Russia edition

The case for gold in Russia

Russia has long had a close connection with gold, although one that has varied over many generations.
For example, the Gokhran of Russia (The State Repository of Precious Metals and Gemstones of the Russian Federation), now part of the Ministry of Finance of the Russian Federation, can trace its origins back to 1719, when Peter the Great, Emperor of Russia, established the country’s first State Treasury. More recently, Russia has emerged as a major gold mining nation, while its central bank has built very substantial gold reserves of approximately 2,300 tonnes (t), representing over 20% of the total value of the country’s reserve assets.

In the wake of the pandemic

Gold is not only a useful long-term strategic component for portfolios, but one that is increasingly relevant in the current environment (see 2020 Gold Outlook)

The COVID-19 pandemic has had a substantial impact on Russia’s economy, exacerbated by a sharp fall in oil prices and heightened global risk aversion in capital markets, resulting in reduced fiscal revenues and a weakened ruble. But fiscal and monetary packages have softened the economic blow and the currency valuation. If uncertainty diminishes, household consumption could lead to further recovery. However, the ruble is likely to remain volatile, often amplified by geopolitical risks and this will remain a major concern for many domestic investors.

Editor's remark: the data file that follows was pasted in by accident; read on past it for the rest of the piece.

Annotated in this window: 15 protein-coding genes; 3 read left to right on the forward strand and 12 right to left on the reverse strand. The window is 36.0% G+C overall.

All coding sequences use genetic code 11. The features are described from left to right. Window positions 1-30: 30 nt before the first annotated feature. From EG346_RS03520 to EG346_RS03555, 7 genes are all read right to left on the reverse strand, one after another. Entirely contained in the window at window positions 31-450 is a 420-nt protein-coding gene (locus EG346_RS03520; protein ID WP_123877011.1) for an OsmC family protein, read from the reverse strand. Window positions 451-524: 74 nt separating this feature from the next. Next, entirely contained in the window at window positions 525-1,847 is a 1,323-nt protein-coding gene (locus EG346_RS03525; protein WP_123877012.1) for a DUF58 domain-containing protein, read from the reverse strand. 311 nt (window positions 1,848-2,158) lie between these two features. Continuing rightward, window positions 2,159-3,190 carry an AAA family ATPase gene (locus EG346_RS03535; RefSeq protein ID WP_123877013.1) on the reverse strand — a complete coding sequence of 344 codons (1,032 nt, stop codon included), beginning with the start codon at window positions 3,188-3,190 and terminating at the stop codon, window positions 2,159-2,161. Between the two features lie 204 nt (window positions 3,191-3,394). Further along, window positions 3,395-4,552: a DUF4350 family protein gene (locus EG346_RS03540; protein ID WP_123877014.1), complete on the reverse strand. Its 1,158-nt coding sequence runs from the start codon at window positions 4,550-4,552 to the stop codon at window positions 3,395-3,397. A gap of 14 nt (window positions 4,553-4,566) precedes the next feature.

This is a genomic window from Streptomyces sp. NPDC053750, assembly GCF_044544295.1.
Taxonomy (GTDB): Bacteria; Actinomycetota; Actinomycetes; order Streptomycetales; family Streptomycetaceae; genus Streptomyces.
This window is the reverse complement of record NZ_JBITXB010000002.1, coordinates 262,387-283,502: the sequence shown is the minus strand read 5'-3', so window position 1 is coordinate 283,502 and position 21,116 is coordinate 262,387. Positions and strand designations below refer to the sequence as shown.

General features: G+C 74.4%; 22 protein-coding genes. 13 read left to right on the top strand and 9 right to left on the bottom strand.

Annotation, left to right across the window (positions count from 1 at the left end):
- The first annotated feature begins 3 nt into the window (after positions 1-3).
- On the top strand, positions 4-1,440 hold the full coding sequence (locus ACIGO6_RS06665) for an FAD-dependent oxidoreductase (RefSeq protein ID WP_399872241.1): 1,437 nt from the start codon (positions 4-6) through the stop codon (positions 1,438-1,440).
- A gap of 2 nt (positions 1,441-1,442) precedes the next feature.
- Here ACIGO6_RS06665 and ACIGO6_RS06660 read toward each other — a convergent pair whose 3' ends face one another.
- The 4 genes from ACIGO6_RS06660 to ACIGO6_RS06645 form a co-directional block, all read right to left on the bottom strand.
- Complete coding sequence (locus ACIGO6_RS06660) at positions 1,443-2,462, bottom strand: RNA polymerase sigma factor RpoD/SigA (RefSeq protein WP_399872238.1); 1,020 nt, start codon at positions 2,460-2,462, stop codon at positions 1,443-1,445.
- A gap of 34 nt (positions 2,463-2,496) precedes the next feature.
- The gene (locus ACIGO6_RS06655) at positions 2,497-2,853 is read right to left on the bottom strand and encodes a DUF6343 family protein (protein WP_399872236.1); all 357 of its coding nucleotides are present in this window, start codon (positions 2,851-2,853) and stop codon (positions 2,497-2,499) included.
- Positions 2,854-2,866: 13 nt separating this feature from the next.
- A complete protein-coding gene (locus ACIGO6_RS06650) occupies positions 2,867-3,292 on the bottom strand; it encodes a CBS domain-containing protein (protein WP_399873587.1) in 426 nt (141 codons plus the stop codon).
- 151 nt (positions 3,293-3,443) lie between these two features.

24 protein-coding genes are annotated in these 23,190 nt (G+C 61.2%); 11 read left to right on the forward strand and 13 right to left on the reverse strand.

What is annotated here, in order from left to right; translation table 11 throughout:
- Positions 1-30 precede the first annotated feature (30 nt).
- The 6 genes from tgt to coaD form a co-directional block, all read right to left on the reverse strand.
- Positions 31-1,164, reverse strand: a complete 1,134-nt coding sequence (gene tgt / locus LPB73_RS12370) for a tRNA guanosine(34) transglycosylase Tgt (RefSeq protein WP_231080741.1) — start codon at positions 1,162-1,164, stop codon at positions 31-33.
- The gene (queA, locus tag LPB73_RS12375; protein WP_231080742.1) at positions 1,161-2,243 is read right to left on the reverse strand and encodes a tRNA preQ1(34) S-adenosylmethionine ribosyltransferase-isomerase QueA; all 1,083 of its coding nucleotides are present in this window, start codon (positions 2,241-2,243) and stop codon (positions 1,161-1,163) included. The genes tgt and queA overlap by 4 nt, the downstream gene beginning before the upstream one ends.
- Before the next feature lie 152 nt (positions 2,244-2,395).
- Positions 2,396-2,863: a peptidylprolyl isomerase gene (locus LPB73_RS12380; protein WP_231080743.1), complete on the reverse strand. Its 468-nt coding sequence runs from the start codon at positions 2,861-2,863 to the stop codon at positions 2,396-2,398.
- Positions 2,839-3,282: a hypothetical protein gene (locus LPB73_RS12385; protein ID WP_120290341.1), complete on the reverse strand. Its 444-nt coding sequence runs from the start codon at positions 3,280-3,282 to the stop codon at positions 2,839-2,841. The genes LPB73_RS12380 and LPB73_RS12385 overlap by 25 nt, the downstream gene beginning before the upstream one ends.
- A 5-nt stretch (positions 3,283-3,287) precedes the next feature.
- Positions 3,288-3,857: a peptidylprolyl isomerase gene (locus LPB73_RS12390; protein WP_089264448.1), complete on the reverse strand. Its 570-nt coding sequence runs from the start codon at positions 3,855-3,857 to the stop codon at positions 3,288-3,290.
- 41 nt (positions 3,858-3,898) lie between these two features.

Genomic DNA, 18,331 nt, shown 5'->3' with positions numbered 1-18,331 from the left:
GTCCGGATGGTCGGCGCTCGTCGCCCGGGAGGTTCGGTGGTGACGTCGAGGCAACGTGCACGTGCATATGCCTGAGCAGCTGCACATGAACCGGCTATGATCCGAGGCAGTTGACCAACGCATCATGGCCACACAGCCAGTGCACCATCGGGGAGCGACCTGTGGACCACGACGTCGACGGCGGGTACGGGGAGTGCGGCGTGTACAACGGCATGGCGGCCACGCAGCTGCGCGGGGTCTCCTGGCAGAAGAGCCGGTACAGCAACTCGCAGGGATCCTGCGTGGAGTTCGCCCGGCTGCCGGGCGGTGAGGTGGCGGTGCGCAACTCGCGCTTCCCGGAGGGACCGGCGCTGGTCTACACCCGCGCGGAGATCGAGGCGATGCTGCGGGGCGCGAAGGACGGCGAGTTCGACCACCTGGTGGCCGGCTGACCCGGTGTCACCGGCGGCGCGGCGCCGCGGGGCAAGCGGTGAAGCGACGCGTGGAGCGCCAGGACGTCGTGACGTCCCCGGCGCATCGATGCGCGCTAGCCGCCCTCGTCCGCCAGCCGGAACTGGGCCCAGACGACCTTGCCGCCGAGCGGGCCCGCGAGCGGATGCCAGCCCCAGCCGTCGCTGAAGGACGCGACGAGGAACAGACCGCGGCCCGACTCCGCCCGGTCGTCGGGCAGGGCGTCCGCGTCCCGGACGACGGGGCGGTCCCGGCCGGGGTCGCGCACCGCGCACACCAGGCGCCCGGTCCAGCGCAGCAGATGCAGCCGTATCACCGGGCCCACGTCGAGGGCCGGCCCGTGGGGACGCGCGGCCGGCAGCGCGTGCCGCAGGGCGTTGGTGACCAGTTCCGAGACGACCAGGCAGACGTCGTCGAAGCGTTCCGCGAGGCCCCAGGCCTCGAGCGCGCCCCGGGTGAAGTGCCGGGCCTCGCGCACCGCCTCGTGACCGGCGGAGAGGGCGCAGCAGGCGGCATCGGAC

Developing private financial literacy and expanding investment capacity

Russia’s national development goals2 have targeted greater financial literacy among the country’s population, encouraging greater participation in a developing investment market to bolster savings and private pension provisions. This is still a relatively underdeveloped market, with investors often concerned with the limited choices and return opportunities available to them. We believe that gold, already understood by many Russians to be a safe store of value and a risk mitigation asset, can support these efforts gold is made more accessible via a broader range of trusted products and platforms.